Family is an officer’s first priority. Our family author takes a look at what it’s like for every officer when their child enters college.
It’s every officer’s nightmare. Your beautiful daughter heads off for her first year in college. When it’s spring break week, she chooses to spend her time with her friends, which inevitably involves parties. Then, THAT GUY shows up, slurred speech, beer in hand, and very much interested in your little baby you brought home from the hospital just yesterday. He comes on strong and won’t take polite hints. If you were there, your protective instincts would kick in, and you’d be right there to intervene. But you’re not there. She’s in danger.
All of a sudden your little sweetie, who earlier decided she would stay sober for this very reason, grabs a hand and puts the knucklehead in a classic pain compliance move. He didn’t see it coming and finds himself on his knees. He now has the understanding that this girl is indeed too hard to get. She just established that there won’t be any funny business. She also drew respect from all who witnessed it.
It’s almost like you were there.
As an officer, you see the effects of stupid decisions young people make every day. You also see the effect of evil that preys upon the young. Often these images will create fear in your mind for your family. You’re tempted to control the who, what, where, when, and how of every event. Depending on your manner and tone, this could create some problems with those at home. Some spouses and children refer to their officers as paranoid, overprotective, or overbearing. To be fair, some of you are.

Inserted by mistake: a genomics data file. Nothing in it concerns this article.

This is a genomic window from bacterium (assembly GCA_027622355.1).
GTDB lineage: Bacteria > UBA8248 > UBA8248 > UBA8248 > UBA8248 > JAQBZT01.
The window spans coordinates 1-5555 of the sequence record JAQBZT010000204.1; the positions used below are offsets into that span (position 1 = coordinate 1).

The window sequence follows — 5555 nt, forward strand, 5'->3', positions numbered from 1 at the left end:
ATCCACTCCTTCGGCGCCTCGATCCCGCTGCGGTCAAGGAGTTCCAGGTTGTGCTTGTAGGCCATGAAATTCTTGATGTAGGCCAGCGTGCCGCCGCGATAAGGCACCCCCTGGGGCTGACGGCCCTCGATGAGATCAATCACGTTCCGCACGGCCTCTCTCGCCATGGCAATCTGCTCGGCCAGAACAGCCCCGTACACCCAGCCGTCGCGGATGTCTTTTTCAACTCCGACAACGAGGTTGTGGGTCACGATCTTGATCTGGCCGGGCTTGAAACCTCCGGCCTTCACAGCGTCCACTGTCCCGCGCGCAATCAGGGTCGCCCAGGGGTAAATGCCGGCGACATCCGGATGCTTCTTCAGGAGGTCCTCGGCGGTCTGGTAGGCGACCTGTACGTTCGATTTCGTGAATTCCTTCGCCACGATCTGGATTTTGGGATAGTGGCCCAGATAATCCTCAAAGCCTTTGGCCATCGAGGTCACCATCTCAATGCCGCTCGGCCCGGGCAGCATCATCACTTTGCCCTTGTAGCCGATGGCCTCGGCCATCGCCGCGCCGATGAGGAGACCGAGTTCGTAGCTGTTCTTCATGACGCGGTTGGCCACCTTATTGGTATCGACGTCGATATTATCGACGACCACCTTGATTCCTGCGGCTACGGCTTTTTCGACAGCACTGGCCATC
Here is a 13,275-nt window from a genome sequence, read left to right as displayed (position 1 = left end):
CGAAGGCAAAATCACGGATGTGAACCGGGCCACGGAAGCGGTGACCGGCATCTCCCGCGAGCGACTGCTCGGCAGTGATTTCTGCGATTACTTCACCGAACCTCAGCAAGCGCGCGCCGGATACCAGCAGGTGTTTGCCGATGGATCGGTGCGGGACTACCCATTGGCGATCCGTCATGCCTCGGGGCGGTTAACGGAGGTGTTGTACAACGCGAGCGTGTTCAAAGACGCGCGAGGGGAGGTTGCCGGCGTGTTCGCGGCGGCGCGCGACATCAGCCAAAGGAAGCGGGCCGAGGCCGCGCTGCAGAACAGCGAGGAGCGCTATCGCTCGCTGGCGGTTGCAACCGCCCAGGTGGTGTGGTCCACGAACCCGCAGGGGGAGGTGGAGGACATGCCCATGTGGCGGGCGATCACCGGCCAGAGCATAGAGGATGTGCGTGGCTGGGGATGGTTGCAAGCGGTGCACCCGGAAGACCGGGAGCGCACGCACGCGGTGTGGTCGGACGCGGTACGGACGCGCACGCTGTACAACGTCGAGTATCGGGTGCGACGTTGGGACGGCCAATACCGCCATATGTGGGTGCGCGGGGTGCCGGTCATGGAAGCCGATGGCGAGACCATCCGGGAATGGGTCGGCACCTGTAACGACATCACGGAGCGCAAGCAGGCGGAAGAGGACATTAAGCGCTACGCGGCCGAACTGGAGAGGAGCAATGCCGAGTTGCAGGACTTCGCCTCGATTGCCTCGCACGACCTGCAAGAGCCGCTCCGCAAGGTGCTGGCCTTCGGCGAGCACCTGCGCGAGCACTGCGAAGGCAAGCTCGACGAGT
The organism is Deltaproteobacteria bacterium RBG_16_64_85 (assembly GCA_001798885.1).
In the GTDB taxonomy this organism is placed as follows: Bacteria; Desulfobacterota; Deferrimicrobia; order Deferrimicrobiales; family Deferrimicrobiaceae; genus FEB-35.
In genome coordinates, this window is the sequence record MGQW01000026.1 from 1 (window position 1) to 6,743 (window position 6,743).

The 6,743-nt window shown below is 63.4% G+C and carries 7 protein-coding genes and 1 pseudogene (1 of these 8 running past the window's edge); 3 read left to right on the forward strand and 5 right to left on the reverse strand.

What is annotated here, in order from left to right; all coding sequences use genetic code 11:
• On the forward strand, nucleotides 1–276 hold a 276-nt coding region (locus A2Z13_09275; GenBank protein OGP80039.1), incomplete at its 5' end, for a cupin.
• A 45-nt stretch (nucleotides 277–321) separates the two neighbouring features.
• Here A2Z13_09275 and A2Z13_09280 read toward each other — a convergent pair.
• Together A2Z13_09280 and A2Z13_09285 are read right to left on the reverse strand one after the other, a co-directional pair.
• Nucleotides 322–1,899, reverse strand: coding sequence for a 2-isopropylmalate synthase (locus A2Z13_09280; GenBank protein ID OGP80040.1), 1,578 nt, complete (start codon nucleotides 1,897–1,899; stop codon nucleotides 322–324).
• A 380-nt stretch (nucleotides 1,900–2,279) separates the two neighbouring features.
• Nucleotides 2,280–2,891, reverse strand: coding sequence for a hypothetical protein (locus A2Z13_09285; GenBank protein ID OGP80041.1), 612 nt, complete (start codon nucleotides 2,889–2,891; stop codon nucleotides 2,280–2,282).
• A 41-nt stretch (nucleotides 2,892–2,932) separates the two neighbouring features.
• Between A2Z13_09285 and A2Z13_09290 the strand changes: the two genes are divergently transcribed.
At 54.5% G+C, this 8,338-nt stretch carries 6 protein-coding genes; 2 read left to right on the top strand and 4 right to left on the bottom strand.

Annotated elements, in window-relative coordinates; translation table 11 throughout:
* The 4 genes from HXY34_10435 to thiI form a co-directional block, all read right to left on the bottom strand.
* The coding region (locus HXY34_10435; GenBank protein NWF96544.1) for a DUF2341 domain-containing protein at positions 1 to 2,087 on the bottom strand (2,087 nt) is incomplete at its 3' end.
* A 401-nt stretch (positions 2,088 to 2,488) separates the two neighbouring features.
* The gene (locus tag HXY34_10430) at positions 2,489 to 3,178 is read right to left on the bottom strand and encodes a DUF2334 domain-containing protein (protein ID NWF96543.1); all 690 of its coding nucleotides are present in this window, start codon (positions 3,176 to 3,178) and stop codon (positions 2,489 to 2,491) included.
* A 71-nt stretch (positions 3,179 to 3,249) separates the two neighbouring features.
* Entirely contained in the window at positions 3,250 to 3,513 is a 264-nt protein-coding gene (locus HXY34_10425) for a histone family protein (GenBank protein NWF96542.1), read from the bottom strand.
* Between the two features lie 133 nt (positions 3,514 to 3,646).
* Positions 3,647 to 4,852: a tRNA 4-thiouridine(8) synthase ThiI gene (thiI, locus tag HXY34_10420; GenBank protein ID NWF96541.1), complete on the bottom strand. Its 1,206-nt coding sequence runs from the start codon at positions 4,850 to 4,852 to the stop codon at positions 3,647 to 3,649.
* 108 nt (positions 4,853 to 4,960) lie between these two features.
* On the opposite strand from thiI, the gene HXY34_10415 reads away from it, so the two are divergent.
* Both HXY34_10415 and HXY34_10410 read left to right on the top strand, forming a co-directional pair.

So how do you prevent your family from being victims? How do you deal with the fear that is actually based on realities that you have seen with your own eyes? Here are a few suggestions:
Teach your kids their value. Tell your kids often that you love them. Show your kids often that you value them. Speak into their lives positively. Listen to their hearts. Point out their strengths and let them know you admire them. Start at birth and continue these practices into adulthood, doubling down in the teenage years (when it is most difficult to do).
Teach your kids to be aware. The truth is there are some people they can trust, and others they cannot. Talk often about age appropriate dangers. It will not take away their innocence to hear the world is a dangerous place, but make sure details are age appropriate. It will create some fear for them, but if you constantly teach them what to do in bad situations, it breeds confidence and awareness. And yes, that may include a few moves from your police training.
Teach your kids to have personal boundaries. There are limits to how others treat your kids, but they have to learn to set limits for themselves as well. Appropriate dress, treatment of others, substance use, social media, driving, dating, and situational awareness are crucial. Do not expect that they will know—parents have to train them!
Teach your kids there are natural consequences. When your kids screw up, and they will, your response is key. Don’t panic. Keep as calm as possible, avoid intense over-reactions. Even if you’re embarrassed by their behavior, adopt your professional demeanor from work, and discipline appropriately. Pain is a great teacher. After some time, forgive them. Let them know that there has to be rebuilding of trust—not angrily, but hopefully.
Teach your kids they can trust you. If you’re taking the time to teach your kids to protect themselves, and they know without a doubt that they are valuable to you, you’re building trust over the years. If you make mistakes, own them. Sincere apologies cover a multitude of mistakes. This will generate respect, and allow for real interaction.
You won’t always be there to protect your family, especially as they grow older and live their lives away from your home. But if you take the time to intentionally equip them, perhaps you’ll be able to sleep a little more soundly.
Victoria Newman is author, speaker and founder of How2LoveYourCop, an organization that provides positive resources for law enforcement families. She is author of A CHiP on my Shoulder and A Marriage in Progress, speaks all over the United States and Canada, mentors several spouses, and is a blogger and ghostwriter. Her website is www.how2loveyourcop.com.
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